It is likely that if you have a Netflix account, or access to one, and you allow the “Popular on Netflix” algorithm to dictate your viewing decisions, then you will watch the totally pleasant break-up film Someone Great in the next few days. Perhaps you already have. If you are a fan of rom-coms, and the streaming giant’s recent foray into the genre—previously: Set It Up and To All the Boys I’ve Loved Before—you will even enjoy it. Then you will forget it, as if the movie managed to travel in one ear and out the other, like a familiar song you hear blasting from a car but can’t quite place.
On the surface, Someone Great is good: Gina Rodriguez stars as Jenny, a 29-year-old music journalist who scores her “dream job” at Rolling Stone—but the catch is that she has to relocate from New York City to San Francisco, abandoning her home of over a decade and her boyfriend of nine years, Nate (Atlanta’s Lakeith Stanfield), who she met while they were NYU undergrads. He’d rather avoid a long distance relationship and is unwilling to move to be with her, so they break up. Her best friends, Erin (DeWanda Wise) and Blair (Brittany Snow), help Jenny drown her sorrows in one last night on the town before she moves. Naturally, it’s a hedonistic dream of booze, molly, weed, and a fictional music festival called Neon Classic.
There are hijinks along the way, as there are in all rom-coms, but with one major difference: this is a break-up movie. Erin and Blair aren’t flattened into underdeveloped side characters who only exist to offer Jenny guidance. They have their own dramas unfolding: Erin can’t seem to commit to her girlfriend and essentially, grow up, and Blair has grown so complacent in a boring, loveless relationship that she has an affair with a frenemy from college. In that regard, the movie differs from cliché, but still fails to offer anything memorable—there’s no moment that will go down in rom-com canon, no overwhelming wholesomeness or conflict that connects deep within the human desire to be loved.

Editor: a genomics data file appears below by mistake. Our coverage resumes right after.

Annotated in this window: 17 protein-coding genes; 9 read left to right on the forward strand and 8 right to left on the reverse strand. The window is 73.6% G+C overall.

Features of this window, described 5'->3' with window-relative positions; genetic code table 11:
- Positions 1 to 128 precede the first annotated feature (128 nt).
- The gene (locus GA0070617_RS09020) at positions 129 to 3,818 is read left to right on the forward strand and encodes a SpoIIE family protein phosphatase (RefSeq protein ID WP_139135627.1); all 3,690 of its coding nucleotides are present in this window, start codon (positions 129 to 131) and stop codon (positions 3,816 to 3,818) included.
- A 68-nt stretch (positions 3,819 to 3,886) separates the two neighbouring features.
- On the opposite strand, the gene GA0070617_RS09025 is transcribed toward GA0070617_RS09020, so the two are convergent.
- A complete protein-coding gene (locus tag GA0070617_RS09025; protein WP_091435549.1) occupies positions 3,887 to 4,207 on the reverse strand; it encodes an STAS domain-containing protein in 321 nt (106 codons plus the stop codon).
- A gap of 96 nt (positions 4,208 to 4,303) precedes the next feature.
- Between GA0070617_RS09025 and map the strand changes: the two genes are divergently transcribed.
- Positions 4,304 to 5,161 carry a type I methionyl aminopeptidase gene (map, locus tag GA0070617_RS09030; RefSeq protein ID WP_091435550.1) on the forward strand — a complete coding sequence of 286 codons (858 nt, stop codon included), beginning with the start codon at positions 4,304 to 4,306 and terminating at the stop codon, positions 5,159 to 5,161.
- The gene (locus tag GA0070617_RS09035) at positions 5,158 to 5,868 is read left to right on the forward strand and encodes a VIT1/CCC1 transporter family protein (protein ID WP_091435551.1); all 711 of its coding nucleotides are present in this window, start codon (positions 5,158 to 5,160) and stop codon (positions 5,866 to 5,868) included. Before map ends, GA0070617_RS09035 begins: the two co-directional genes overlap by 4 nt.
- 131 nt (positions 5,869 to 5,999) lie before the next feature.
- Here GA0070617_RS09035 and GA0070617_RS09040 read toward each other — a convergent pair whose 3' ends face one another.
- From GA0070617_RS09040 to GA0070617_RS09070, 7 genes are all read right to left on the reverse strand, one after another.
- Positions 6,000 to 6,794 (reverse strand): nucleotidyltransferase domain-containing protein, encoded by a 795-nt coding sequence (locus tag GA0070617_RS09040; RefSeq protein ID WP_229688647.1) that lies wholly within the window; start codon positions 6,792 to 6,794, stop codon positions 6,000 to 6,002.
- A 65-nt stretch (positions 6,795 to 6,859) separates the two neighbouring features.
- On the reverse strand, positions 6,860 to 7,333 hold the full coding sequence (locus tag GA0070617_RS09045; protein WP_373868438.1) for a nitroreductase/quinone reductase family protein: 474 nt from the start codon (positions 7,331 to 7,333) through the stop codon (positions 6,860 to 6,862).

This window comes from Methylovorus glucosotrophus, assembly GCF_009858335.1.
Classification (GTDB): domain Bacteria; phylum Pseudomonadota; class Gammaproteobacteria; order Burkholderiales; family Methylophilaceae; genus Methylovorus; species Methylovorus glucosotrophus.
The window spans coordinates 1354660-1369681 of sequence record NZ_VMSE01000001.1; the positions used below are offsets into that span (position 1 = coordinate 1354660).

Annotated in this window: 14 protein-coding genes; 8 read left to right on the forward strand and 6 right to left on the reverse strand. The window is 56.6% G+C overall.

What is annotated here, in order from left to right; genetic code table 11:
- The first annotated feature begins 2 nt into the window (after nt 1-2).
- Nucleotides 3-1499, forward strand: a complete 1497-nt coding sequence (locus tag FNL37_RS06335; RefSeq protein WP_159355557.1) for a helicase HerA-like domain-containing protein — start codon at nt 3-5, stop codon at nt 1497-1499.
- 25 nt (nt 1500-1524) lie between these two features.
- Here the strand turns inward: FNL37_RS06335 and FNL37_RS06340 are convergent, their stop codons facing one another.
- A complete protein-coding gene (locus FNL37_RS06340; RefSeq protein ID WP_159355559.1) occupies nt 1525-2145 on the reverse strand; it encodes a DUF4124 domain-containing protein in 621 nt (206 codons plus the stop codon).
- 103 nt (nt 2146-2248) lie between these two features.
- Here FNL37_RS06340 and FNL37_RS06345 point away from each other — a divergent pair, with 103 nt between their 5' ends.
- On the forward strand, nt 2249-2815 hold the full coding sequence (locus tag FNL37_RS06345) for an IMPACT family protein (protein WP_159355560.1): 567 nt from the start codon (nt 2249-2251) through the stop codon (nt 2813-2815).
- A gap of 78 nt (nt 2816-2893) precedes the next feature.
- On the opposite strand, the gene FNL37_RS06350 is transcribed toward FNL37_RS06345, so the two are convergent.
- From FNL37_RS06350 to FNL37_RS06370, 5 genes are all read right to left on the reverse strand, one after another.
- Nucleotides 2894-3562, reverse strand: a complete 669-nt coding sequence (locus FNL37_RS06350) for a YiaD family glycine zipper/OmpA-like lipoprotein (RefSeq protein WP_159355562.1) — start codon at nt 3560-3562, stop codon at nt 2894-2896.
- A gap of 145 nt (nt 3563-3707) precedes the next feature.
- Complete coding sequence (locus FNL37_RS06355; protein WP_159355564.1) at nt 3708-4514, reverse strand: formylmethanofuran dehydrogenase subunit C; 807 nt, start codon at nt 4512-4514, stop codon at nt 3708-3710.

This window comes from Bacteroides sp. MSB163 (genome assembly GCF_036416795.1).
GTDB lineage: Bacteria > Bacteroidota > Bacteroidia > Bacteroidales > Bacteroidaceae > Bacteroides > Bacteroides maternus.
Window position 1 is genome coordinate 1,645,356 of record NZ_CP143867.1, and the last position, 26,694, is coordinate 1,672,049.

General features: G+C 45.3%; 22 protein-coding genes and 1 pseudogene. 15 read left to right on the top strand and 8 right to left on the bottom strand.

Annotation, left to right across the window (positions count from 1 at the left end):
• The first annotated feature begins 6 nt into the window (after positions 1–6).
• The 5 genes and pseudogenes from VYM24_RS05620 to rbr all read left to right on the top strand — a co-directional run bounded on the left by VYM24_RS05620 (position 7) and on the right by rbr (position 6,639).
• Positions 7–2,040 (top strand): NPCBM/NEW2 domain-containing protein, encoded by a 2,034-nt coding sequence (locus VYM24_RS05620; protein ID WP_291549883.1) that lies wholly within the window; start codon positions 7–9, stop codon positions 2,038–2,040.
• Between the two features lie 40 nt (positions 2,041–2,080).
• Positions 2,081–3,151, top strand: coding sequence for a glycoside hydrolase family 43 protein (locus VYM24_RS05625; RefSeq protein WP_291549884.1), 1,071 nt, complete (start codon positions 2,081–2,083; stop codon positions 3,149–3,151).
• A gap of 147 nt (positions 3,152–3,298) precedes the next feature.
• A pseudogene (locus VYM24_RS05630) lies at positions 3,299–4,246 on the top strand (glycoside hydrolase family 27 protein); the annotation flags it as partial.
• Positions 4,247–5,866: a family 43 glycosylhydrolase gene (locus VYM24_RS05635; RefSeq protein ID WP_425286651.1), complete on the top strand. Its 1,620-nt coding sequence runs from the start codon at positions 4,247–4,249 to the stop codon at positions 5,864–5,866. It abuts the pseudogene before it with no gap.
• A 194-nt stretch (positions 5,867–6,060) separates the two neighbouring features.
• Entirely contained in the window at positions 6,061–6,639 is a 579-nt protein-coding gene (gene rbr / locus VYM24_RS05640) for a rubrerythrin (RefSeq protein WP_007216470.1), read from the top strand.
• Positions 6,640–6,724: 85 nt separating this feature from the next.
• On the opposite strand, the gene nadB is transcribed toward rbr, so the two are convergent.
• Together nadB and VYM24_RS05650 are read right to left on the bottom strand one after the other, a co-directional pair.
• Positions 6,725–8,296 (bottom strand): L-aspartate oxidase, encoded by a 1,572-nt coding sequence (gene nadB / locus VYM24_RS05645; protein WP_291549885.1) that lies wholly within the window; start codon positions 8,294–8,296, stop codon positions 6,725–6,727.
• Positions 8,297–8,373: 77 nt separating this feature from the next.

However! Over the course of the hour-and-a-half long film, problems are resolved. Friendship is the answer. Jenny pursues her career ambitions instead of throwing it all away for a man, and that, too, feels like stereotype avoidance, but she’s not particularly celebrated for it.
Someone Great is nowhere near as charming as something like To All the Boys I’ve Loved Before; it never fully captures the rush of a crush (and with good reason, these are women terrified of entering their 30s, but also up for the challenge). The movie becomes too sentimental in moments that could’ve been more unusual, satirical, or played to the comedy instead of the tragedy of a broken romance. When Jenny is shown teary-eyed on the M-train near the film’s end, writing in her notebook about how “new and exciting” the world felt when she and Nate first met, Someone Great loses its ground and dives deep into the clichéd territory it worked so hard to avoid. But the beautiful thing about tropes is that they go down easy when you’re just looking for a fun movie to pass the time.